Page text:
Digital Marketing Megatrends 2017
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In October 2010 Accenture published a useful new guide to social CRM summarising the transformation required in organisations by the advent of Social CRM. This is useful addition to the framework of 18 CRM processes of Social CRM covered in the Altimeter Social CRM report from earlier in 2010 covered later in this briefing. We think Social CRM and Social Business are still useful concepts to explain the changes to a business needed for the transformation to make full use of social media - the 18 Use cases of Social CRM for example really shows the scope of social media is much more than posting updates on social networks.
The Accenture report summarises the transformation as follows:
This seems to be the situation c2000. Here a combination of outbound and inbound marketing occurs through a relatively number of channels.
Today, the choice of service channels is so much wider, meaning companies must seek to deliver online customer service through Email, Facebook, Twitter and You Tube as explained in our post on online customer service best practice.
We've talked about how every organisation has to introduce publishing processes to produce the exceptional quality content needed for inbound marketing. Likewise Social CRM requires a new customer service process integrated with this publishing process shown in the Accenture report.
Social CRM has been around as a concept for a couple of years now, but this is the best report I have seen which has a definition and outlines the strategy issues which need management.
The report is written by Jeremiah Owyang, ex Forrester Research, but now an analyst at the Altimeter Group. You can download it via the Slideshare embed at the end of my review.
The report doesn't define social CRM, instead seeking to show the scope of how it can apply in organisations through this diagram, which is a very useful framework, both for defining social CRM and defining a strategy.
Since I'm in the business of writing textbooks, I define social CRM as:
The process of managing customer-to-customer conversations to engage
existing customers and prospects with a brand and so enhance CRM.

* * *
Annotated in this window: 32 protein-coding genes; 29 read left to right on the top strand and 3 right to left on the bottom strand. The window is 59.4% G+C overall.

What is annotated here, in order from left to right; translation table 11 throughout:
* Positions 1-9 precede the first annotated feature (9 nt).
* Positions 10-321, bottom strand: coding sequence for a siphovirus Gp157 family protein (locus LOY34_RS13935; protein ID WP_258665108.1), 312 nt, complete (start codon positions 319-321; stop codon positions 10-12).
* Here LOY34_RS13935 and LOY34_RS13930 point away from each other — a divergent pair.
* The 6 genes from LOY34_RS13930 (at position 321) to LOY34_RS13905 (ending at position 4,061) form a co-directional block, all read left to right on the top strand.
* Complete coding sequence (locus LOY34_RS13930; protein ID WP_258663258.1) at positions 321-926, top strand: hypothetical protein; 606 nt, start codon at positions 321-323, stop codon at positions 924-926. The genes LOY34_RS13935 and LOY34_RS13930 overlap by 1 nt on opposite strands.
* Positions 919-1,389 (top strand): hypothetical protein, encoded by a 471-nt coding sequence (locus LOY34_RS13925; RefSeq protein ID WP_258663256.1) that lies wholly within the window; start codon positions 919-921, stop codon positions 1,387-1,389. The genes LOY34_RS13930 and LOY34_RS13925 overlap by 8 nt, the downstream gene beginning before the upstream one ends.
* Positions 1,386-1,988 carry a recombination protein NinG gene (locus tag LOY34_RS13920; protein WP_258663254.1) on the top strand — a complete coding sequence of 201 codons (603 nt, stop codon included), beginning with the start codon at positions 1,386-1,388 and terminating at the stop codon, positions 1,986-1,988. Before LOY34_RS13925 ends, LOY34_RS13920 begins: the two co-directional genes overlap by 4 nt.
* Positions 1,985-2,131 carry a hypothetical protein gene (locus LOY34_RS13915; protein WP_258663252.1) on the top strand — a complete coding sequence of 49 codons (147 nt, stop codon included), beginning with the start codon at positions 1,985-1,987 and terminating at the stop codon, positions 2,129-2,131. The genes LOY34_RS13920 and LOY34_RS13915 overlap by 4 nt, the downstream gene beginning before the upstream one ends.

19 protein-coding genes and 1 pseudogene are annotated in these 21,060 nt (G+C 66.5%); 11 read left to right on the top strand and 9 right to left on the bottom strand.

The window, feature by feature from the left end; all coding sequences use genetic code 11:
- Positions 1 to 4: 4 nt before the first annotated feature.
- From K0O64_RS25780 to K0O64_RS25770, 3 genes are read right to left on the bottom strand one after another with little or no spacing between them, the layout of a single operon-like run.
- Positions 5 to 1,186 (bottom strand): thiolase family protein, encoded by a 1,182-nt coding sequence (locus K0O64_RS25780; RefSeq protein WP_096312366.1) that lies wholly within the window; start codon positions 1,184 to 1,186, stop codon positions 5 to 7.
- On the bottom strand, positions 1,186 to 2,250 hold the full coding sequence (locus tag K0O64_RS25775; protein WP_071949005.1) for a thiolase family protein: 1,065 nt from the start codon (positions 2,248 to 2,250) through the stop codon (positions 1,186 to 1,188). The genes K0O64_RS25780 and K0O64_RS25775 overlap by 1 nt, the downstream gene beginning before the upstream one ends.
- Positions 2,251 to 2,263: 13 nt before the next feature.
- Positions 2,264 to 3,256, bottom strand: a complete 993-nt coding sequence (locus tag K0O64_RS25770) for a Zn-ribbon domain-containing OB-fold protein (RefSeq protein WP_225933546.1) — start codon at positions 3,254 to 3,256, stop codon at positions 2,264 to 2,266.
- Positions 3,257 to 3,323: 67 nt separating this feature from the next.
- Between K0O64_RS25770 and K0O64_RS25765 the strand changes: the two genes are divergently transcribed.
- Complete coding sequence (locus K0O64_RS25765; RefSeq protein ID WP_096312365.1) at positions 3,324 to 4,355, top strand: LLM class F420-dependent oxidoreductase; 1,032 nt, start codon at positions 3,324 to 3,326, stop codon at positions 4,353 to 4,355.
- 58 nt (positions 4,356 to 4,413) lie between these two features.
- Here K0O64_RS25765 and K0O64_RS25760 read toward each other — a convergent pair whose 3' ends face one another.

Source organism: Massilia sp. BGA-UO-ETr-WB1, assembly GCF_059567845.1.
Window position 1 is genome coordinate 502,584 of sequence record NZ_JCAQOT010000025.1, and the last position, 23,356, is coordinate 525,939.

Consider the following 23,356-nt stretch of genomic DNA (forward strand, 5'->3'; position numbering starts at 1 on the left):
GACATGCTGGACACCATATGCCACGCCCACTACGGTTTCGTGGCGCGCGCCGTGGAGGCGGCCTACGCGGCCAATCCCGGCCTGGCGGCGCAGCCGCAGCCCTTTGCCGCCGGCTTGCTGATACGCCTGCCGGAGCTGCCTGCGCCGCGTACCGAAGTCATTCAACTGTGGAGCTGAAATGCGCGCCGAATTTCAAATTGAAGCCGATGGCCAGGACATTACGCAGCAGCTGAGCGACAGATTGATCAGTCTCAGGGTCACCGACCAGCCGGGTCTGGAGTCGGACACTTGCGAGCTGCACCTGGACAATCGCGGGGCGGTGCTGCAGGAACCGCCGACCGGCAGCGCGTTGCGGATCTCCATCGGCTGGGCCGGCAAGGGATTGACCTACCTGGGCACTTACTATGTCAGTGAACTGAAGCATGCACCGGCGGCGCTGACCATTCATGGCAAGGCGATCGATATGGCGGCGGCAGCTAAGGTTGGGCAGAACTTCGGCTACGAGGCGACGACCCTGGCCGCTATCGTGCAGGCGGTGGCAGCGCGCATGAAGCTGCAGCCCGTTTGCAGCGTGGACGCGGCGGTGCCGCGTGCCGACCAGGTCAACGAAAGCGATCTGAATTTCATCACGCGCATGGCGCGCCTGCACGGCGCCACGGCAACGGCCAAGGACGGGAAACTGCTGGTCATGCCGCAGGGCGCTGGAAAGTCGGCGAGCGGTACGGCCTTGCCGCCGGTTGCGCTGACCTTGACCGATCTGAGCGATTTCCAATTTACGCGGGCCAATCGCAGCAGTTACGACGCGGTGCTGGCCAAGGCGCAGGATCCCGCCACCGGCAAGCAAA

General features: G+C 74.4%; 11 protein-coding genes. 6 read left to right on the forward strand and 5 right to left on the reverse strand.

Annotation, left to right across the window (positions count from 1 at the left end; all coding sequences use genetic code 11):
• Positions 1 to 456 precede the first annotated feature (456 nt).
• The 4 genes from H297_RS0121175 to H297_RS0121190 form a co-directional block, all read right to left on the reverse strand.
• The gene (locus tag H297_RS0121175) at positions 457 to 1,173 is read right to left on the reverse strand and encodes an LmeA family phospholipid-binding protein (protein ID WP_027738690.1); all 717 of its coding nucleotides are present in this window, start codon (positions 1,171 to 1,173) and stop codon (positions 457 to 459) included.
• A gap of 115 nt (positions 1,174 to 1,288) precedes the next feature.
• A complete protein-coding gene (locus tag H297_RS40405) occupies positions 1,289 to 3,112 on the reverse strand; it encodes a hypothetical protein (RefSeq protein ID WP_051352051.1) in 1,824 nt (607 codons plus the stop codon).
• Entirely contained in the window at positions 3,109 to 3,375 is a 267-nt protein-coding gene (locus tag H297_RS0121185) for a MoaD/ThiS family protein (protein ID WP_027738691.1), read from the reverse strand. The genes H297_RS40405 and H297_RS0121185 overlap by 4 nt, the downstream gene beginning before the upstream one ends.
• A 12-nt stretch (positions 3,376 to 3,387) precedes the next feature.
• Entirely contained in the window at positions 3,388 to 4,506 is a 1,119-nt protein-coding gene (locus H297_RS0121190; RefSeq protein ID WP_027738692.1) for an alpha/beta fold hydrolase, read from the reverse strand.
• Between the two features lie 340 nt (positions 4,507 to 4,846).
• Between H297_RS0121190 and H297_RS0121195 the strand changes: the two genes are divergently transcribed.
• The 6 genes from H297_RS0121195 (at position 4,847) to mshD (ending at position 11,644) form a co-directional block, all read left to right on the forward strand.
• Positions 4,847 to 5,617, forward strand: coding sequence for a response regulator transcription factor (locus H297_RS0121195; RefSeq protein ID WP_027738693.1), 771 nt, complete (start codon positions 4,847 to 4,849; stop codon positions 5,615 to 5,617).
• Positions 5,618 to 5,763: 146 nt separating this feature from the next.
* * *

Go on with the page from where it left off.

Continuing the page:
In the definition I have deliberately avoided using the term "social networks" since conservations can occur across a range of site types, including Facebook and Twitter, but also a companies own blog, third-part blogs, reviews-and-ratings sites or in neutral web self-service forums like Get Satisfaction.
The scope of social CRM is well illustrated grouped within the 6 business application areas in the chart above. I summarise these as:
1. Marketing. Monitoring, analysis and response of customer conversations through social listening tools. I think the report misses a discussion on integration of social marketing into other campaign tactics like email marketing.
2. Sales. Understanding where prospects are discussing selection of products and services offered by you and competitors and determining the best way to get involved in the conversation to influence sales and generate leads. Within B2B, Linked-In is an obvious location that should be monitored.
3. Service and support. Customer self-help through forums provided by you and neutral sites.
4. Innovation. Using conversations to foster new product development or enhance online offerings is one of the most exciting forms of social CRM for me. I have written about the many software tools to encourage customer feedback.
5. Collaboration. This is ebusiness collaboration within an organisation through an intranet and other software tools to encourage all forms of collaboration which support business process.
6. Customer experience. This references the use of social CRM to enhance the customer experience and add value to a brand which is implied by many of the other aspects above. It gives the examples of using VIP programmes offering collaboration between customers with shared characteristics to add value and create advocacy.
A social CRM strategy can be developed by reviewing and prioritising options in each of the 6 business applications above. The report has a useful chart to assist prioritisation - it shows which applications are most popular; currently the social listening tools.
The 5Ms are another useful framework for reviewing strategy implementation, they are:
1. Monitoring. Reviewing the method of social listening and deriving insights from these.
2. Mapping. Finding relationships between an individual customer or grouped segments using different social platforms, e.g. Facebook and Twitter or email marketing.
3. Management. Processes for implementing and reviewing strategy. More detail on campaign management would be helpful here.
4. Middleware. The software tools and APIs used to monitor and gather insight.
5. Measurement. The measures used to assess social marketing effectiveness and ROI.
You can download the full-report via Slideshare
By Dave Chaffey
Dave is CEO and co-founder of Smart Insights. He is editor of the 100 templates, ebooks and courses in the digital marketing resource library created by our team of 25+ Digital Marketing experts. Our resources used by our Expert members in more than 80 countries to Map, Plan and Manage their digital marketing. For my full profile, or to connect on LinkedIn or other social networks, see the About Dave Chaffey profile page on Smart Insights. Dave is author of 5 bestselling books on digital marketing including Emarketing Excellence and Digital Marketing: Strategy, Implementation and Practice. In 2004 he was recognised by the Chartered Institute of Marketing as one of 50 marketing ‘gurus’ worldwide who have helped shape the future of marketing.
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